An embodiment of an encoder does not require either ADC 104, filter bank 108, or formatter 116 to practice the invention. ADC 104 is not required, for example, to encode an input signal which is in a digital Pulse Code Modulation (PCM) form. Also by way of example, filter bank 108 is not required for wideband signal encoders. Formatter 116 is not required, for example, in applications which do not require the insertion of Error Detection-Correction (EDC) codes or which do not require multiplexing the quantized frequency-band signals into a serial bit stream.
FIG. 2 illustrates a functional block diagram of a split-band decoder incorporating a dequantizer. Deformatter 204 disassembles a formatted signal received along path 202. Dequantizer 208 dequantizes the disassembled signal information into frequency-band signals. Inverse filter bank 212 generates a digital signal along path 214 in response to the dequantized frequency-band signals. Digital-to-analog converter (DAC) 216 generates an analog signal along path 218 in response to the digital signal received along path 214.
An embodiment of a decoder does not required either deformatter 204, inverse filter bank 212, or DAC 216 to practice the invention. Deformatter 204 is not required, for example, to receive encoded signals along path 202 which do not contain EDC codes or which are not a multiplexed serial bit stream. Also by way of example, inverse filter bank 212 is not required for wideband signal decoders. DAC 216 is not required, for example, in decoders which generate digital PCM output signals.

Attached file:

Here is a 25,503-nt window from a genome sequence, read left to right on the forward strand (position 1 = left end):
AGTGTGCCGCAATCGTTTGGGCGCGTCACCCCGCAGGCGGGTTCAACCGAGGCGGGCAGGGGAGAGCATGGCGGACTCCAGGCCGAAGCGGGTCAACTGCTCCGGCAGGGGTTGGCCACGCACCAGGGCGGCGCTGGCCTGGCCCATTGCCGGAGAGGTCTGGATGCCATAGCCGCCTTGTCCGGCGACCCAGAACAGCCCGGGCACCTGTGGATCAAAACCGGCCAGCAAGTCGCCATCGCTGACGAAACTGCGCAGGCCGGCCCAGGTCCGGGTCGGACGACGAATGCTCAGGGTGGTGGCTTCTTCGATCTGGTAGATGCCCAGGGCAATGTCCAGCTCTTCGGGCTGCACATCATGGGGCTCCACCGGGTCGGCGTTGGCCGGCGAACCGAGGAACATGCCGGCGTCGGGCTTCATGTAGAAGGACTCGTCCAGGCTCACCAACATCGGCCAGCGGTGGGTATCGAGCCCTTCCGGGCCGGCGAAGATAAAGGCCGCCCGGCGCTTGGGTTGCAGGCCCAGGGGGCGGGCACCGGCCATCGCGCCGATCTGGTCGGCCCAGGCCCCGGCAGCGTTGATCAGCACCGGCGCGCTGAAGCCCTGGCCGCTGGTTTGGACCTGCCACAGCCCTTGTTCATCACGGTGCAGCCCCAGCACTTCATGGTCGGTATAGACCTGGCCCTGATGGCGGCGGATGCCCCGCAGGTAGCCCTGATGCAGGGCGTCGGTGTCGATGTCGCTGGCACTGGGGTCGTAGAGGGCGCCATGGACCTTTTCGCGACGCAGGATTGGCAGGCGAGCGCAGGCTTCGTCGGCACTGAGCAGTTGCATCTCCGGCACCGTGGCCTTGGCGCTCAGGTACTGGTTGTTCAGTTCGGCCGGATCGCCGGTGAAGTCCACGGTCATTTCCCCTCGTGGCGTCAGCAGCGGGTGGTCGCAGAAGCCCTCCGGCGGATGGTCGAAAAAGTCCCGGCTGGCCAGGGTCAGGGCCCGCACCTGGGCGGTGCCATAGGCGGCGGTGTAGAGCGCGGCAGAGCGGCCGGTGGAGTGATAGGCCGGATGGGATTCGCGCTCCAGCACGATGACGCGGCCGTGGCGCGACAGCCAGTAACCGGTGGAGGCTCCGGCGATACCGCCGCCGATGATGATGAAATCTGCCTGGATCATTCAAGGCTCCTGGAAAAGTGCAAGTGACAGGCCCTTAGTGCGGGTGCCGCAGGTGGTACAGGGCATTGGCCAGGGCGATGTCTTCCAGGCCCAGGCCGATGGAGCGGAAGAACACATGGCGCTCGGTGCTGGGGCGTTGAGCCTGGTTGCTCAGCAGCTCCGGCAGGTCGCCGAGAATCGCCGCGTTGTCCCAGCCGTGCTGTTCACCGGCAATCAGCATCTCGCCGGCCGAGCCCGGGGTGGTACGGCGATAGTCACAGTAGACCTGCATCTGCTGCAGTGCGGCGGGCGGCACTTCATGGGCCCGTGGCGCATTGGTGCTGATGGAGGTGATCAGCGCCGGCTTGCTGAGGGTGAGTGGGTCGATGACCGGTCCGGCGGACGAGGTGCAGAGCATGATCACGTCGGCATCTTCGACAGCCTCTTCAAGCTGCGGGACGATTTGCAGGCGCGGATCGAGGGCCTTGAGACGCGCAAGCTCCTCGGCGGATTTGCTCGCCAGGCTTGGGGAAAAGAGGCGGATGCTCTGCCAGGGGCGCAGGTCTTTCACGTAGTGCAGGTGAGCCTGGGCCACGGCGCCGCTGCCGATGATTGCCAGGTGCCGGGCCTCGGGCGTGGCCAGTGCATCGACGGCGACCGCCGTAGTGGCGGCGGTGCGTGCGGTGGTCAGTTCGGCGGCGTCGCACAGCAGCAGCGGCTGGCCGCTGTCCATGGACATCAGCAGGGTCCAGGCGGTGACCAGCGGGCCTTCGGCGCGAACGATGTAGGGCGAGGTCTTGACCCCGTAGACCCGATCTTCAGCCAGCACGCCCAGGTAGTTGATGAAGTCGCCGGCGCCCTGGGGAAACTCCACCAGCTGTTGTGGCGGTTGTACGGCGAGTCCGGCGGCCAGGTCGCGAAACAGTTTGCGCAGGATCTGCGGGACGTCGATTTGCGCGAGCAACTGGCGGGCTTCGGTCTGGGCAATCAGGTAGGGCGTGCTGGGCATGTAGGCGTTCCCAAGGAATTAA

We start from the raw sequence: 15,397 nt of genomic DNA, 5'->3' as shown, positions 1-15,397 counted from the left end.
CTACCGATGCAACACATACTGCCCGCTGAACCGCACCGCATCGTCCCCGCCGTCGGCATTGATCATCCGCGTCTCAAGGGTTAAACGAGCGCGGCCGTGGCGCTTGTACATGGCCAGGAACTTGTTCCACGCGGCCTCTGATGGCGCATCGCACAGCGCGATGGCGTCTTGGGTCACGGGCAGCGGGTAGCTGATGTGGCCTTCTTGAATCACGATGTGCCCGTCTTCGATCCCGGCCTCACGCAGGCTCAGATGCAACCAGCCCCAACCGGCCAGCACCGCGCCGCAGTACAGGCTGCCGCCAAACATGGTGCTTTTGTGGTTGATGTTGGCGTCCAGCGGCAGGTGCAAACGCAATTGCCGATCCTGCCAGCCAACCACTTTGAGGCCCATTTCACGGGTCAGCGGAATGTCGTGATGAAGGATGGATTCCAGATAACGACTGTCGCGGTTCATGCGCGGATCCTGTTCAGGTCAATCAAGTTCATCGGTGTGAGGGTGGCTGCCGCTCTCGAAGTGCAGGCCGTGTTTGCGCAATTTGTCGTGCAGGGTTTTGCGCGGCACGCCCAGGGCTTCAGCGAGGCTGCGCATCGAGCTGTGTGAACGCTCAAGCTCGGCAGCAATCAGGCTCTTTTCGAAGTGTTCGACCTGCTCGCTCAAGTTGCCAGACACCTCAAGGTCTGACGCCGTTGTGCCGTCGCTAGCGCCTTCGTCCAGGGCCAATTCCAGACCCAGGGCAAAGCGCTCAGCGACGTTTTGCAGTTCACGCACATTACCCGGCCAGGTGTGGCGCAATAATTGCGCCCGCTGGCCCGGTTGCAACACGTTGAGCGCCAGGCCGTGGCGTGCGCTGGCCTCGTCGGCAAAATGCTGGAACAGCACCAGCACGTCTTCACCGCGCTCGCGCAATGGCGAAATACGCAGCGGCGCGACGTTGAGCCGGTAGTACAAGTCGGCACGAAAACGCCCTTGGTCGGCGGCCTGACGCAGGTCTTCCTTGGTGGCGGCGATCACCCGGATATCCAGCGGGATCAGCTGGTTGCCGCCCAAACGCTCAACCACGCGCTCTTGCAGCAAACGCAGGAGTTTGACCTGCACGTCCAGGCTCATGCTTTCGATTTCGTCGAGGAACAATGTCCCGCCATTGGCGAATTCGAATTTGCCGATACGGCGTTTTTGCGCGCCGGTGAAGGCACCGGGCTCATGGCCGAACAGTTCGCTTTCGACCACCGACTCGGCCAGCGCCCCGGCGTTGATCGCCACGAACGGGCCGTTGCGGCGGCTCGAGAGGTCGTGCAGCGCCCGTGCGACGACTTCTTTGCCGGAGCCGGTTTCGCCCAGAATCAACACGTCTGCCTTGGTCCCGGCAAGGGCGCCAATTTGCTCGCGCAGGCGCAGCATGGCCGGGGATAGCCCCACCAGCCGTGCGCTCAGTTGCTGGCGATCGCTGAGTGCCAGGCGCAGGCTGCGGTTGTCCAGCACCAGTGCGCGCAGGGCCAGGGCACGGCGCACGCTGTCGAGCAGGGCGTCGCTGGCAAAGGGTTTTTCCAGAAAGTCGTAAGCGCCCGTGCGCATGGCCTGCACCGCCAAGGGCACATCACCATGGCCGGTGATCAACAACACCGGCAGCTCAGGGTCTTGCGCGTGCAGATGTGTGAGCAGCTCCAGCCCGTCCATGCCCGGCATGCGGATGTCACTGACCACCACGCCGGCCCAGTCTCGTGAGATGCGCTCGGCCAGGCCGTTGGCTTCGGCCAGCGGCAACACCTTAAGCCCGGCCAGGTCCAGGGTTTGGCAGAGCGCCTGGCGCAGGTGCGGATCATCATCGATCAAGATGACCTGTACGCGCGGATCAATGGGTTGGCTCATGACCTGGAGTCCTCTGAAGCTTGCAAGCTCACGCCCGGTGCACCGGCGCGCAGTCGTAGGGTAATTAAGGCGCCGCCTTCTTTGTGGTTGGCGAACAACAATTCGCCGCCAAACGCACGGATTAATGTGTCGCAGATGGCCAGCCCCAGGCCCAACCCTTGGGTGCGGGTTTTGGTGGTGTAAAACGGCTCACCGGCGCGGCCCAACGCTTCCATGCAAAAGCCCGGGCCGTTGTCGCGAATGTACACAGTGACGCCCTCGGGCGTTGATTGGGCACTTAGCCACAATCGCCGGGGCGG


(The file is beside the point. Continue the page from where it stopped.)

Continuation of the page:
Quantizer 112 and dequantizer 208 may be implemented by either a single function which is applied sequentially to each frequency-band signal path, or they may be implemented by a plurality of functions which are applied in parallel to two or more of the frequency-band signal paths.
Furthermore, quantizer 112 and dequantizer 208 may operate in conjunction with or as a part of an adaptive bit allocation process. An example of an encoder/decoder system employing adaptive bit allocation is set forth in international publication WO 92/12607, published Jul. 23, 1992 which is hereby incorporated by reference in its entirety. Adaptive bit allocation is not within the scope of the present invention, however, and is not discussed further.
An example of a 3-bit linear two's complement quantizing function q(x) embodied by an encoder according to one aspect of the present invention is shown in FIG. 7. Function q(x) is symmetric and reserves quantization level -4 to represent signal information having an amplitude which is significantly less than the smallest nonzero magnitude quantizing level. The operating characteristics of this quantizing function in response to a time-domain signal are shown in FIGS. 8a-8c and 9a-9c. As discussed above, the specific quantizing levels and thresholds shown in FIG. 7 and elsewhere and discussed herein are shown by way of example only. The quantizing function is applicable to signals in other domains such as the frequency domain.